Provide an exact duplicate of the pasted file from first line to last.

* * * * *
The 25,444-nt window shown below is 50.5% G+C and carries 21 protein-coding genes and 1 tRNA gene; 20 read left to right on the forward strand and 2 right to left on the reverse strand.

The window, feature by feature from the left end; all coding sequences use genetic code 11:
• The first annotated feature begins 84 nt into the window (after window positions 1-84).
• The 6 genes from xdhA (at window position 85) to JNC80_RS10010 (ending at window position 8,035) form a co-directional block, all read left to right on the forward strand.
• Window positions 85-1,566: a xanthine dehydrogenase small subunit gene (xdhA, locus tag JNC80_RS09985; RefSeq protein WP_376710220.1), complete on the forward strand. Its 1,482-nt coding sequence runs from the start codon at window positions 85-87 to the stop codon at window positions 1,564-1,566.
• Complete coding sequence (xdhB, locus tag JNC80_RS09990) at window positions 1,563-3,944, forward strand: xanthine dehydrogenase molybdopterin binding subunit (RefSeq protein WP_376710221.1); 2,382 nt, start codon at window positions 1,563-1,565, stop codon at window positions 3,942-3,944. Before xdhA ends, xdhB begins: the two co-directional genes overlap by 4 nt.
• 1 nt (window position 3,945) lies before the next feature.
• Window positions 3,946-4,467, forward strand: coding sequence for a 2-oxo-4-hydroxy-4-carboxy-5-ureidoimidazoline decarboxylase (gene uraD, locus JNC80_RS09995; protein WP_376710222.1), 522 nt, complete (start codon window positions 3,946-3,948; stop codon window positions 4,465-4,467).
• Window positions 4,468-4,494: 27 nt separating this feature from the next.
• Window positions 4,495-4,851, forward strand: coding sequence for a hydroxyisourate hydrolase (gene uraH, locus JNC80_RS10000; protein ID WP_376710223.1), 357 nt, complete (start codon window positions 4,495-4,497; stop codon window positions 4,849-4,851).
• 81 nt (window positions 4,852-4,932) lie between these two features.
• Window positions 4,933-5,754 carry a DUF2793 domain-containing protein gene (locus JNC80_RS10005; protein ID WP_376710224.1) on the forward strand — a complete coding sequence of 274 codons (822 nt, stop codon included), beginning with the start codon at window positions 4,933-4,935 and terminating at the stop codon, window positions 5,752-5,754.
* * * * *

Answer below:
The 25,444-nt window shown below is 50.5% G+C and carries 21 protein-coding genes and 1 tRNA gene; 20 read left to right on the forward strand and 2 right to left on the reverse strand.

The window, feature by feature from the left end; all coding sequences use genetic code 11:
• The first annotated feature begins 84 nt into the window (after window positions 1-84).
• The 6 genes from xdhA (at window position 85) to JNC80_RS10010 (ending at window position 8,035) form a co-directional block, all read left to right on the forward strand.
• Window positions 85-1,566: a xanthine dehydrogenase small subunit gene (xdhA, locus tag JNC80_RS09985; RefSeq protein WP_376710220.1), complete on the forward strand. Its 1,482-nt coding sequence runs from the start codon at window positions 85-87 to the stop codon at window positions 1,564-1,566.
• Complete coding sequence (xdhB, locus tag JNC80_RS09990) at window positions 1,563-3,944, forward strand: xanthine dehydrogenase molybdopterin binding subunit (RefSeq protein WP_376710221.1); 2,382 nt, start codon at window positions 1,563-1,565, stop codon at window positions 3,942-3,944. Before xdhA ends, xdhB begins: the two co-directional genes overlap by 4 nt.
• 1 nt (window position 3,945) lies before the next feature.
• Window positions 3,946-4,467, forward strand: coding sequence for a 2-oxo-4-hydroxy-4-carboxy-5-ureidoimidazoline decarboxylase (gene uraD, locus JNC80_RS09995; protein WP_376710222.1), 522 nt, complete (start codon window positions 3,946-3,948; stop codon window positions 4,465-4,467).
• Window positions 4,468-4,494: 27 nt separating this feature from the next.
• Window positions 4,495-4,851, forward strand: coding sequence for a hydroxyisourate hydrolase (gene uraH, locus JNC80_RS10000; protein ID WP_376710223.1), 357 nt, complete (start codon window positions 4,495-4,497; stop codon window positions 4,849-4,851).
• 81 nt (window positions 4,852-4,932) lie between these two features.
• Window positions 4,933-5,754 carry a DUF2793 domain-containing protein gene (locus JNC80_RS10005; protein ID WP_376710224.1) on the forward strand — a complete coding sequence of 274 codons (822 nt, stop codon included), beginning with the start codon at window positions 4,933-4,935 and terminating at the stop codon, window positions 5,752-5,754.